Since then it’s appeared almost exclusively in British sources. Either version (“swings and roundabouts” and “roundabouts and swings”) has been used in the New York Times a little more than a half-dozen times, and only twice by Americans. The first was book editor Jeremiah Kaplan, clearly an Anglophile, who was quoted in 1985, ”Publishing has always been swings and roundabouts, so publishers who diversify have a much better chance of succeeding.” The second was fashion writer Vanessa Friedman, who didn’t seem to understand its meaning, using it to describe the rapidly changing looks that David Bowie embodied over the years.
As for the 9t05mac.com post, the author is Ben Lovejoy, whose bio describes him as “a British technology writer.” It goes on: “He speaks fluent English but only broken American, so please forgive any Anglicised spelling in his posts.”
Update: Robin Hamilton informs by e-mail me that he found both an earlier use of the phrase quoted by Wodehouse, and its origin, in a saying of costermongers, or costers. The use was in a Parliamentary debate in 1895:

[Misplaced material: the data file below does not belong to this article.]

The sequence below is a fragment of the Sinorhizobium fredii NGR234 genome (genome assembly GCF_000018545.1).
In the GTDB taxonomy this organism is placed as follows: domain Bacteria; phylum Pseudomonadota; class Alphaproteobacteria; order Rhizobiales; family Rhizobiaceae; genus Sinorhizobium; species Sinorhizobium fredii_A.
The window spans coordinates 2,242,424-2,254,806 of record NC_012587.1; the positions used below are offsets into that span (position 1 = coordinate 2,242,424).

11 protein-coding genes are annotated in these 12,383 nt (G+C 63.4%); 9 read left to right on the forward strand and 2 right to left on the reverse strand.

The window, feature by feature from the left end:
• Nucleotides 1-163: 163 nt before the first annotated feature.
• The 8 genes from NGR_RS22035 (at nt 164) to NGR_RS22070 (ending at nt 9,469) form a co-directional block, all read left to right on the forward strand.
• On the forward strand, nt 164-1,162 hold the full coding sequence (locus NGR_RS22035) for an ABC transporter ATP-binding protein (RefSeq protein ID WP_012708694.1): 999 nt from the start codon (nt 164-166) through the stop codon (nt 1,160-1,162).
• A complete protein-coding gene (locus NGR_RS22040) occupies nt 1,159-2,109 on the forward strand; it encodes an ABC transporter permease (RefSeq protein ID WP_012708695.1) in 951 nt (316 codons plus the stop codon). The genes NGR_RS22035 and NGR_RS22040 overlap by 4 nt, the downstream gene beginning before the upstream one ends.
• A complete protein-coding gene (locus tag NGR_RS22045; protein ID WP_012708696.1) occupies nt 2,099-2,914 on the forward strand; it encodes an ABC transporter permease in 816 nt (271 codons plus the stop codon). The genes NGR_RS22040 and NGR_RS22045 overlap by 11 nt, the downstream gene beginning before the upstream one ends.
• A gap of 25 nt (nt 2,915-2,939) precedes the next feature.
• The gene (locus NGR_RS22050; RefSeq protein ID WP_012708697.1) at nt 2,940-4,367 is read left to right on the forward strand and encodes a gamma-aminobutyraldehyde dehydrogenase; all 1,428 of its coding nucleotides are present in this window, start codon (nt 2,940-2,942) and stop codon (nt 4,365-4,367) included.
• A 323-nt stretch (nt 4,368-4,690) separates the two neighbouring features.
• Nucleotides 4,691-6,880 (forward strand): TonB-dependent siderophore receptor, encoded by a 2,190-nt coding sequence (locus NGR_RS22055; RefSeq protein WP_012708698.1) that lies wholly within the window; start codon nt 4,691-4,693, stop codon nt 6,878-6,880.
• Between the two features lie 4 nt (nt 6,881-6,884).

“As the coster said : ‘What we gain on the swings we lose on the roundabouts.’”
27 thoughts on ““Swings and Roundabouts””
My knowledge of the phrase “Six of one, half-dozen of another” comes solely from the British television series, “The Prisoner,” which aired in 1968.
It’s waaaay older than that. My Mum (born in the 1930s) uses it – as did her Mum.
I didn’t mean to imply that it was initiated in 1968, merely that it is more a Britishism than an Americanism.
My mistake in calling it an Americanism–but it’s not a Britishism either. This Google Ngram chart shows roughly equal use in both countries. https://books.google.com/ngrams/graph?content=six+of+one%3Aeng_us_2012%2Csix+of+one%3Aeng_gb_2012&year_start=1800&year_end=2000&corpus=15&smoothing=3&share=&direct_url=t1%3B%2Csix%20of%20one%3Aeng_us_2012%3B%2Cc0%3B.t1%3B%2Csix%20of%20one%3Aeng_gb_2012%3B%2Cc0